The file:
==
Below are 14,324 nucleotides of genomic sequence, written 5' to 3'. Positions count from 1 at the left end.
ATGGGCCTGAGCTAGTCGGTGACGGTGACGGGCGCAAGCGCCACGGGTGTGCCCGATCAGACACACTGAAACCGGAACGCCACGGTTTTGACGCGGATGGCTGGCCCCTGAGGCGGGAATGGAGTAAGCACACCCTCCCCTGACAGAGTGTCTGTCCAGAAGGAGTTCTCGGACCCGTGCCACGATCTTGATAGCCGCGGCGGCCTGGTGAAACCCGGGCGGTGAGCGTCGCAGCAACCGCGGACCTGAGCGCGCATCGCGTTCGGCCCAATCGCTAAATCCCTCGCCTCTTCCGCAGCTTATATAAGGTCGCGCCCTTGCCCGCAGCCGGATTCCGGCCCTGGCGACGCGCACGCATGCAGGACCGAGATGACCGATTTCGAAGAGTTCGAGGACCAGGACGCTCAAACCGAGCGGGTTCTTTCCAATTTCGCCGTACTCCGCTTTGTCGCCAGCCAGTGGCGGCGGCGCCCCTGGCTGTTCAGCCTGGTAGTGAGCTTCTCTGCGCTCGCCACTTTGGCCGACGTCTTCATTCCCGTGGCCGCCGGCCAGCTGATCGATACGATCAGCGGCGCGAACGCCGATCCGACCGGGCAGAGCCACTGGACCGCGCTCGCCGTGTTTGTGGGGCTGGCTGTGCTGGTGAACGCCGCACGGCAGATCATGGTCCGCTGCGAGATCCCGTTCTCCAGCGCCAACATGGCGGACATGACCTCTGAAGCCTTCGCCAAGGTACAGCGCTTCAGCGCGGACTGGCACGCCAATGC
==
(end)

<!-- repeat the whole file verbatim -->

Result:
Below are 14,324 nucleotides of genomic sequence, written 5' to 3'. Positions count from 1 at the left end.
ATGGGCCTGAGCTAGTCGGTGACGGTGACGGGCGCAAGCGCCACGGGTGTGCCCGATCAGACACACTGAAACCGGAACGCCACGGTTTTGACGCGGATGGCTGGCCCCTGAGGCGGGAATGGAGTAAGCACACCCTCCCCTGACAGAGTGTCTGTCCAGAAGGAGTTCTCGGACCCGTGCCACGATCTTGATAGCCGCGGCGGCCTGGTGAAACCCGGGCGGTGAGCGTCGCAGCAACCGCGGACCTGAGCGCGCATCGCGTTCGGCCCAATCGCTAAATCCCTCGCCTCTTCCGCAGCTTATATAAGGTCGCGCCCTTGCCCGCAGCCGGATTCCGGCCCTGGCGACGCGCACGCATGCAGGACCGAGATGACCGATTTCGAAGAGTTCGAGGACCAGGACGCTCAAACCGAGCGGGTTCTTTCCAATTTCGCCGTACTCCGCTTTGTCGCCAGCCAGTGGCGGCGGCGCCCCTGGCTGTTCAGCCTGGTAGTGAGCTTCTCTGCGCTCGCCACTTTGGCCGACGTCTTCATTCCCGTGGCCGCCGGCCAGCTGATCGATACGATCAGCGGCGCGAACGCCGATCCGACCGGGCAGAGCCACTGGACCGCGCTCGCCGTGTTTGTGGGGCTGGCTGTGCTGGTGAACGCCGCACGGCAGATCATGGTCCGCTGCGAGATCCCGTTCTCCAGCGCCAACATGGCGGACATGACCTCTGAAGCCTTCGCCAAGGTACAGCGCTTCAGCGCGGACTGGCACGCCAATGC